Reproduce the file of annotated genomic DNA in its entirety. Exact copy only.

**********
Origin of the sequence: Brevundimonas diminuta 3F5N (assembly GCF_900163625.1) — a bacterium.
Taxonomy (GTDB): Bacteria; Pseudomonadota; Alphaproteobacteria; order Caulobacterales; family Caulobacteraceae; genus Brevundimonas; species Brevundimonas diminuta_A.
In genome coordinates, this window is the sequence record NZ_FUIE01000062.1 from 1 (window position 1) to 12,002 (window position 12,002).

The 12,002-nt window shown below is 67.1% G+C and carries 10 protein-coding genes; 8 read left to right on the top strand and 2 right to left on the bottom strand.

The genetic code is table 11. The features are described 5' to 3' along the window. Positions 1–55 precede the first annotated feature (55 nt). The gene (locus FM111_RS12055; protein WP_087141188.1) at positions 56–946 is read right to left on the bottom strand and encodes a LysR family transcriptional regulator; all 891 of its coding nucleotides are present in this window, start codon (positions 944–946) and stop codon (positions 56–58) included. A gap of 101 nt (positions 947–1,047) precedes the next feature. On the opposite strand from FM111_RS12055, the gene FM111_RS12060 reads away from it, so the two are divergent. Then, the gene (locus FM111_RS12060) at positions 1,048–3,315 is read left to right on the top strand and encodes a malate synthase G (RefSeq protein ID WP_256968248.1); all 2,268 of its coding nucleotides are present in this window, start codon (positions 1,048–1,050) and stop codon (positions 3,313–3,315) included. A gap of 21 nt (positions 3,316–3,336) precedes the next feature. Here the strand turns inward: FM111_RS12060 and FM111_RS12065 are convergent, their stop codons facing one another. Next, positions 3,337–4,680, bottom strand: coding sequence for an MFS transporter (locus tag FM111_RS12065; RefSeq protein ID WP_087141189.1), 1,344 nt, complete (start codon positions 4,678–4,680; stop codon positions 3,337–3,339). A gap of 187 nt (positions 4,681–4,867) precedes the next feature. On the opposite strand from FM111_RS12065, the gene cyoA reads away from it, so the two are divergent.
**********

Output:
Origin of the sequence: Brevundimonas diminuta 3F5N (assembly GCF_900163625.1) — a bacterium.
Taxonomy (GTDB): Bacteria; Pseudomonadota; Alphaproteobacteria; order Caulobacterales; family Caulobacteraceae; genus Brevundimonas; species Brevundimonas diminuta_A.
In genome coordinates, this window is the sequence record NZ_FUIE01000062.1 from 1 (window position 1) to 12,002 (window position 12,002).

The 12,002-nt window shown below is 67.1% G+C and carries 10 protein-coding genes; 8 read left to right on the top strand and 2 right to left on the bottom strand.

The genetic code is table 11. The features are described 5' to 3' along the window. Positions 1–55 precede the first annotated feature (55 nt). The gene (locus FM111_RS12055; protein WP_087141188.1) at positions 56–946 is read right to left on the bottom strand and encodes a LysR family transcriptional regulator; all 891 of its coding nucleotides are present in this window, start codon (positions 944–946) and stop codon (positions 56–58) included. A gap of 101 nt (positions 947–1,047) precedes the next feature. On the opposite strand from FM111_RS12055, the gene FM111_RS12060 reads away from it, so the two are divergent. Then, the gene (locus FM111_RS12060) at positions 1,048–3,315 is read left to right on the top strand and encodes a malate synthase G (RefSeq protein ID WP_256968248.1); all 2,268 of its coding nucleotides are present in this window, start codon (positions 1,048–1,050) and stop codon (positions 3,313–3,315) included. A gap of 21 nt (positions 3,316–3,336) precedes the next feature. Here the strand turns inward: FM111_RS12060 and FM111_RS12065 are convergent, their stop codons facing one another. Next, positions 3,337–4,680, bottom strand: coding sequence for an MFS transporter (locus tag FM111_RS12065; RefSeq protein ID WP_087141189.1), 1,344 nt, complete (start codon positions 4,678–4,680; stop codon positions 3,337–3,339). A gap of 187 nt (positions 4,681–4,867) precedes the next feature. On the opposite strand from FM111_RS12065, the gene cyoA reads away from it, so the two are divergent.